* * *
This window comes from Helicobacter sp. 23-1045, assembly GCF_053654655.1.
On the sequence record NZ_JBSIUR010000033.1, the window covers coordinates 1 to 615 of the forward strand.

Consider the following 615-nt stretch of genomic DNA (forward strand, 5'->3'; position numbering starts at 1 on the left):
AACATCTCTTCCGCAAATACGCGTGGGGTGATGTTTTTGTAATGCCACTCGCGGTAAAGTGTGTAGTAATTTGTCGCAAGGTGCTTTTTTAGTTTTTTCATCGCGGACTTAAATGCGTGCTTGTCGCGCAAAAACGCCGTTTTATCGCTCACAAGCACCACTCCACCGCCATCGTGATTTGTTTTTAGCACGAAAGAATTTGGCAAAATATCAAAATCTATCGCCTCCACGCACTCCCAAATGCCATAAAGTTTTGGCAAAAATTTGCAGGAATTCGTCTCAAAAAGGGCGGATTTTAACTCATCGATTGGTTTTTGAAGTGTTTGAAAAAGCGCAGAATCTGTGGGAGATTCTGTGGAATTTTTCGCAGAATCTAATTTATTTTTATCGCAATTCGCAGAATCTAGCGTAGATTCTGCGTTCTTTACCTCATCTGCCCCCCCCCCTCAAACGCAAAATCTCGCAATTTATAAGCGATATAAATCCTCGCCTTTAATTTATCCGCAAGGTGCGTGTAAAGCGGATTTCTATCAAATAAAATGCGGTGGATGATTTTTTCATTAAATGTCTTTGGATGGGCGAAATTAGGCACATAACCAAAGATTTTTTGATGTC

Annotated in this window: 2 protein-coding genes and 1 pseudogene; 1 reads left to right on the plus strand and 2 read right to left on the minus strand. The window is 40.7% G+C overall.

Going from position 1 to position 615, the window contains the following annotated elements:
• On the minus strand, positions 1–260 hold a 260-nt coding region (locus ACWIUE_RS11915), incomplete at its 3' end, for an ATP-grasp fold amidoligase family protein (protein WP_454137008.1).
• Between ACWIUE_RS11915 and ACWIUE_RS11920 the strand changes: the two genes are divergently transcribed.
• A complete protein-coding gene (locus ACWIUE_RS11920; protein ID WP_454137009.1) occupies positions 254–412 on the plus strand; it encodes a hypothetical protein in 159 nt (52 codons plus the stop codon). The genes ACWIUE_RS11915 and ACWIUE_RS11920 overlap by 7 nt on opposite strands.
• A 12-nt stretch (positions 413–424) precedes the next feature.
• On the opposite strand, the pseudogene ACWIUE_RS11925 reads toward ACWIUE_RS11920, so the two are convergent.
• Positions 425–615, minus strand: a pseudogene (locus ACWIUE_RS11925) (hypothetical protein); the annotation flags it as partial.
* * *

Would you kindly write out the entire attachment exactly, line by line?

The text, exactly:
This window comes from Helicobacter sp. 23-1045, assembly GCF_053654655.1.
On the sequence record NZ_JBSIUR010000033.1, the window covers coordinates 1 to 615 of the forward strand.

Consider the following 615-nt stretch of genomic DNA (forward strand, 5'->3'; position numbering starts at 1 on the left):
AACATCTCTTCCGCAAATACGCGTGGGGTGATGTTTTTGTAATGCCACTCGCGGTAAAGTGTGTAGTAATTTGTCGCAAGGTGCTTTTTTAGTTTTTTCATCGCGGACTTAAATGCGTGCTTGTCGCGCAAAAACGCCGTTTTATCGCTCACAAGCACCACTCCACCGCCATCGTGATTTGTTTTTAGCACGAAAGAATTTGGCAAAATATCAAAATCTATCGCCTCCACGCACTCCCAAATGCCATAAAGTTTTGGCAAAAATTTGCAGGAATTCGTCTCAAAAAGGGCGGATTTTAACTCATCGATTGGTTTTTGAAGTGTTTGAAAAAGCGCAGAATCTGTGGGAGATTCTGTGGAATTTTTCGCAGAATCTAATTTATTTTTATCGCAATTCGCAGAATCTAGCGTAGATTCTGCGTTCTTTACCTCATCTGCCCCCCCCCCTCAAACGCAAAATCTCGCAATTTATAAGCGATATAAATCCTCGCCTTTAATTTATCCGCAAGGTGCGTGTAAAGCGGATTTCTATCAAATAAAATGCGGTGGATGATTTTTTCATTAAATGTCTTTGGATGGGCGAAATTAGGCACATAACCAAAGATTTTTTGATGTC

Annotated in this window: 2 protein-coding genes and 1 pseudogene; 1 reads left to right on the plus strand and 2 read right to left on the minus strand. The window is 40.7% G+C overall.

Going from position 1 to position 615, the window contains the following annotated elements:
• On the minus strand, positions 1–260 hold a 260-nt coding region (locus ACWIUE_RS11915), incomplete at its 3' end, for an ATP-grasp fold amidoligase family protein (protein WP_454137008.1).
• Between ACWIUE_RS11915 and ACWIUE_RS11920 the strand changes: the two genes are divergently transcribed.
• A complete protein-coding gene (locus ACWIUE_RS11920; protein ID WP_454137009.1) occupies positions 254–412 on the plus strand; it encodes a hypothetical protein in 159 nt (52 codons plus the stop codon). The genes ACWIUE_RS11915 and ACWIUE_RS11920 overlap by 7 nt on opposite strands.
• A 12-nt stretch (positions 413–424) precedes the next feature.
• On the opposite strand, the pseudogene ACWIUE_RS11925 reads toward ACWIUE_RS11920, so the two are convergent.
• Positions 425–615, minus strand: a pseudogene (locus ACWIUE_RS11925) (hypothetical protein); the annotation flags it as partial.